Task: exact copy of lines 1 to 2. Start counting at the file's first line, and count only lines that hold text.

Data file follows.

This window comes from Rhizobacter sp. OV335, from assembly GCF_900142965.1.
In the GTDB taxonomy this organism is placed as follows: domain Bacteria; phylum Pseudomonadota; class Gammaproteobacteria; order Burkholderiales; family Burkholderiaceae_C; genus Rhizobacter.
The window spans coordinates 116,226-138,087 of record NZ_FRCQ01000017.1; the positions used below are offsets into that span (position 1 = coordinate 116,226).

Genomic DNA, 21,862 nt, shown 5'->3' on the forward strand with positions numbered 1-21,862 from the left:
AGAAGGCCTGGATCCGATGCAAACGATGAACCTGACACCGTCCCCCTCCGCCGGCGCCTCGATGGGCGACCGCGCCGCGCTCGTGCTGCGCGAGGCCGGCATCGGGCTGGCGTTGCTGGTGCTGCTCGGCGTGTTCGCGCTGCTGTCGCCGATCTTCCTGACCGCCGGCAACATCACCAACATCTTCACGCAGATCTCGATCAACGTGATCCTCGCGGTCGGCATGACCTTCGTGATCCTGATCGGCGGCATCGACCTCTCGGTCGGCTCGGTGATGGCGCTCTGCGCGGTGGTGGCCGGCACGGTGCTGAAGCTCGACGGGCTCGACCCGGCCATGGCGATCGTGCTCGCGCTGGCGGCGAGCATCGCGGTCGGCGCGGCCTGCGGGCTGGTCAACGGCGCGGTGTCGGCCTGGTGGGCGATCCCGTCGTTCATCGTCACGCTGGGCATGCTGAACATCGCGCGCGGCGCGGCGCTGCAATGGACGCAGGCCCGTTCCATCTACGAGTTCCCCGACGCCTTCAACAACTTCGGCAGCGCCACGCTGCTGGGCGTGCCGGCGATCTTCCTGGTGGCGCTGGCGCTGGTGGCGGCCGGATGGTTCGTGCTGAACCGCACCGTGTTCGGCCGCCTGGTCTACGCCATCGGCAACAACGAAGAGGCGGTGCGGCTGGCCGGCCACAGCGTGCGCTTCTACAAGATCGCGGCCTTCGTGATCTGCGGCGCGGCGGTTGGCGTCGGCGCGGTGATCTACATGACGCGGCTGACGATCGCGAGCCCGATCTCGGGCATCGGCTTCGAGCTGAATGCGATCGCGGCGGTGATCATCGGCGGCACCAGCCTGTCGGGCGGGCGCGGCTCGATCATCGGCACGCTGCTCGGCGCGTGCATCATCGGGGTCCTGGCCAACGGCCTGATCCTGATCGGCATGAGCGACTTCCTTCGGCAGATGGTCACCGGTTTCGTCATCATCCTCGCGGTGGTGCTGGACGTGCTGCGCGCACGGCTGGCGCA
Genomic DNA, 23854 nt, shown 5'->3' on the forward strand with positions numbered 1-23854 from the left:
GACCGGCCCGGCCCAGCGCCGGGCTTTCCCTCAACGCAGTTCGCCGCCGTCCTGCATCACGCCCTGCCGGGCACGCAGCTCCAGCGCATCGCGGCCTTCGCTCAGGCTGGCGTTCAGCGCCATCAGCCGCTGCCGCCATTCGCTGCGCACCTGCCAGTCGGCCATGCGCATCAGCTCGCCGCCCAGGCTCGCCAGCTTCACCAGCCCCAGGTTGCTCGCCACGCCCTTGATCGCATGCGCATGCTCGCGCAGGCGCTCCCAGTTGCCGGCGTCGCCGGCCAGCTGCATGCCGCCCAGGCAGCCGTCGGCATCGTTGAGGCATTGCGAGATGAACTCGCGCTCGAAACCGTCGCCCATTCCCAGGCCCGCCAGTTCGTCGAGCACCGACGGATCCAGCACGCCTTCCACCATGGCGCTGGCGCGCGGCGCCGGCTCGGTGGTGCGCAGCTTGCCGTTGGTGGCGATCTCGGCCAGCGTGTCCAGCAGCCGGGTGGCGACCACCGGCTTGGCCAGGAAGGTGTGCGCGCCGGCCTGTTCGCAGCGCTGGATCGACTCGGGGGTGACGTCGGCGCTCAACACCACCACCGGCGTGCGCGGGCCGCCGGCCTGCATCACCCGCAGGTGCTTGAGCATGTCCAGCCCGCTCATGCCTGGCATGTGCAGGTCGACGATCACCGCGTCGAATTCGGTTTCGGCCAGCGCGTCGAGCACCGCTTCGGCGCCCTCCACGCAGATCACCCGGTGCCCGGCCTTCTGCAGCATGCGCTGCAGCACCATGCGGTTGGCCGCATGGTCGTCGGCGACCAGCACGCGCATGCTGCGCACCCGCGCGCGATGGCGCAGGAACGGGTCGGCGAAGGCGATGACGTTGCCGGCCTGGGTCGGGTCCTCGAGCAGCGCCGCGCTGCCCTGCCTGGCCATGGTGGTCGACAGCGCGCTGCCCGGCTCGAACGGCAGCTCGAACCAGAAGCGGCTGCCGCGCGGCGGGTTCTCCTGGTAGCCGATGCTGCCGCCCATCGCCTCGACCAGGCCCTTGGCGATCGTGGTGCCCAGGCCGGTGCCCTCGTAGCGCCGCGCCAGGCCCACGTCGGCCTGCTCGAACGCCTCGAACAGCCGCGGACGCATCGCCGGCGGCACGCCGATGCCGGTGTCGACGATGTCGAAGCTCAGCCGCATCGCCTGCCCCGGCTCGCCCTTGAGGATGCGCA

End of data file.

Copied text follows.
This window comes from Rhizobacter sp. OV335, from assembly GCF_900142965.1.
In the GTDB taxonomy this organism is placed as follows: domain Bacteria; phylum Pseudomonadota; class Gammaproteobacteria; order Burkholderiales; family Burkholderiaceae_C; genus Rhizobacter.